Study: Pinoys paying for expensive but ‘mediocre’ internet
The Philippines is among countries with “least affordable” internet services, yet consumers are receiving only “mediocre” quality of connectivity, according to a study by cybersecurity firm Surfshark.
In its latest Digital Quality of Life Index (DQL) report, the firm said the country’s ranking in terms of digital wellbeing fell to 55th—from 48th in the previous year—out of 117 countries. This was based on five fundamental digital life pillars, including internet affordability, which was the Philippines’ weakest spot as it ranked 98th globally.
“Residents can buy 1 GB (gigabyte) of mobile internet in the Philippines for as cheap as four minutes 51 seconds of work per month,” it noted. “However, compared to Israel, which has the most affordable mobile internet on the planet (five seconds per 1GB), Filipinos work 59 times more.”
For fixed broadband connectivity, Filipinos have to work 11 hours and five minutes per month to be able to pay for it. Compared to Israel, which has internet packages costing 19 minutes of work monthly, Filipinos have to work 34 times more.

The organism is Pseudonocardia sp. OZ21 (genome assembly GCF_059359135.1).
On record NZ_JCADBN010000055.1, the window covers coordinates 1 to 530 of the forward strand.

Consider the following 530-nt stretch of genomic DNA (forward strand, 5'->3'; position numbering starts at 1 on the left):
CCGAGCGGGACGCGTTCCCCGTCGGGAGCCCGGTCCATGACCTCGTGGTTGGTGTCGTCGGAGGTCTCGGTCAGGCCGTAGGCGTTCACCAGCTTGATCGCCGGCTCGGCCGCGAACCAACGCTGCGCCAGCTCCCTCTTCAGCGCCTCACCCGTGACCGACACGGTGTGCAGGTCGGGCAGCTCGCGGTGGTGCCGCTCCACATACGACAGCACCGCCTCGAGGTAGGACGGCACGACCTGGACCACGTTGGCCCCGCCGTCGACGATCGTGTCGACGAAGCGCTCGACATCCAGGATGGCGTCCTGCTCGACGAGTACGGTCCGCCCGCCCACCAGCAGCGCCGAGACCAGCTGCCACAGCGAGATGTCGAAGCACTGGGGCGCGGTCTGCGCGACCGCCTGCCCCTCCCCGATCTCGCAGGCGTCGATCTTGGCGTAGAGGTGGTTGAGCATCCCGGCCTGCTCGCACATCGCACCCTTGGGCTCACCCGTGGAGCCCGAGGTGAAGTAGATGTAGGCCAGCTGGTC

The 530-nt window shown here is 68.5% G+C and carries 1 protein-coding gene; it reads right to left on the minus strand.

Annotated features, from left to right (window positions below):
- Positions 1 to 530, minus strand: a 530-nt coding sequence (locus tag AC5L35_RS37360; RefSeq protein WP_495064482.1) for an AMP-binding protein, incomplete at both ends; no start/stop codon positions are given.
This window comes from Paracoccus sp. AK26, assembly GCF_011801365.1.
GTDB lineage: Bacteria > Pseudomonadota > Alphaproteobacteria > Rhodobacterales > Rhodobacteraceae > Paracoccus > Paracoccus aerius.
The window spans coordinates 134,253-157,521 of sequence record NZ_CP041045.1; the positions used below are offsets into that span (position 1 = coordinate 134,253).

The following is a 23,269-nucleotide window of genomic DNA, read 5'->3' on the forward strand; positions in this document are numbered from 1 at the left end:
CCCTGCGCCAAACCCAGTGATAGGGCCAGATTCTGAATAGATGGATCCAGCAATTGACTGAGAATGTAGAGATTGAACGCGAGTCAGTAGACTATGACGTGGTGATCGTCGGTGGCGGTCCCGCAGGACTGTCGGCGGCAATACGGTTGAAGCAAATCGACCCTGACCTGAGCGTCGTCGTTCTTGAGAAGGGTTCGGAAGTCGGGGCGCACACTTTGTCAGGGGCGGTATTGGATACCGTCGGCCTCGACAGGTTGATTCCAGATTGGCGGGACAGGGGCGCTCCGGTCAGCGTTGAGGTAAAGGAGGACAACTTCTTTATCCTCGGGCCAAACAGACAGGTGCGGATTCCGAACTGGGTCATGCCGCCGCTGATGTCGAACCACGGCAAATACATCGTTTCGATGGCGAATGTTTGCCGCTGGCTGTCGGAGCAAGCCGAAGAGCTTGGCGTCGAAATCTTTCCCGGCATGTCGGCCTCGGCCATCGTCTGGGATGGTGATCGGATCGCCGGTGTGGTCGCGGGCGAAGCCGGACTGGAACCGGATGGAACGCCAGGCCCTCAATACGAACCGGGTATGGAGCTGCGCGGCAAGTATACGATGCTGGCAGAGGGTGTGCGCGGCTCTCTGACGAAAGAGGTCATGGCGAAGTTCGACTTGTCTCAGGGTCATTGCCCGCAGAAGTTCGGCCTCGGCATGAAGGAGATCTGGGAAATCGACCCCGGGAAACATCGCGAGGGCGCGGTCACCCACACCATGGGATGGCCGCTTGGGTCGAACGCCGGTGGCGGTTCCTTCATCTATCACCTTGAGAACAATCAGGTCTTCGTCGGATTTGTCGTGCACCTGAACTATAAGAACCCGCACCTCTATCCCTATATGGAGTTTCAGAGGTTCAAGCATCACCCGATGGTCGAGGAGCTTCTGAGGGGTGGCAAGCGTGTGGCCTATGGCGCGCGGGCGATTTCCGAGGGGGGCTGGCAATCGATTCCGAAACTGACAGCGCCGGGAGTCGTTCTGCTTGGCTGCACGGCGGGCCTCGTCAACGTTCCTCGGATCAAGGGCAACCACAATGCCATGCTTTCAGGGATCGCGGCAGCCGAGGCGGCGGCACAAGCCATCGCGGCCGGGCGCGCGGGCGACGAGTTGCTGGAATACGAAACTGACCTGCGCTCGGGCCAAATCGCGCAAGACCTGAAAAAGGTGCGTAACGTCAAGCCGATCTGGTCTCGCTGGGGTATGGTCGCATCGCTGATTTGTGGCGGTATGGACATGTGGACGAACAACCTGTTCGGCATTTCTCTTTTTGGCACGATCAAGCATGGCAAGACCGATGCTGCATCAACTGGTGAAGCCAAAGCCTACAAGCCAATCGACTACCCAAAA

“Since last year, broadband internet has become less affordable in the Philippines, making people work six hours [and] four minutes more to afford fixed broadband internet service,” the DQL research said.
The study noted that broadband services, in general, were getting less affordable due to rising inflation globally.
Also, the Philippines ranked 45th in internet quality, which considered internet speed, stability and growth.
“Internet quality in the Philippines is comparatively mediocre, and on a global scale fixed broadband internet is better than mobile,” Surfshark noted.
The country’s fixed broadband internet speed is at 75.1 megabits per second (Mbps) and mobile internet, 38.7 Mbps.
The DQL study noted that fixed broadband and mobile internet speed had improved by 52.2 percent and 33 percent, respectively, since last year.
However, “in comparison, Singapore residents enjoyed mobile speeds up to 104 Mbps and fixed to as much as 261 Mbps—that’s the fastest internet in the world this year,” it added.
In terms of electronic security, the country placed 44th, its best achieved ranking yet among the five digital life pillars. For electronic infrastructure and e-government, it landed at 65th and 62nd, respectively.
This year’s study surveyed over 7.2 billion individuals across the globe.
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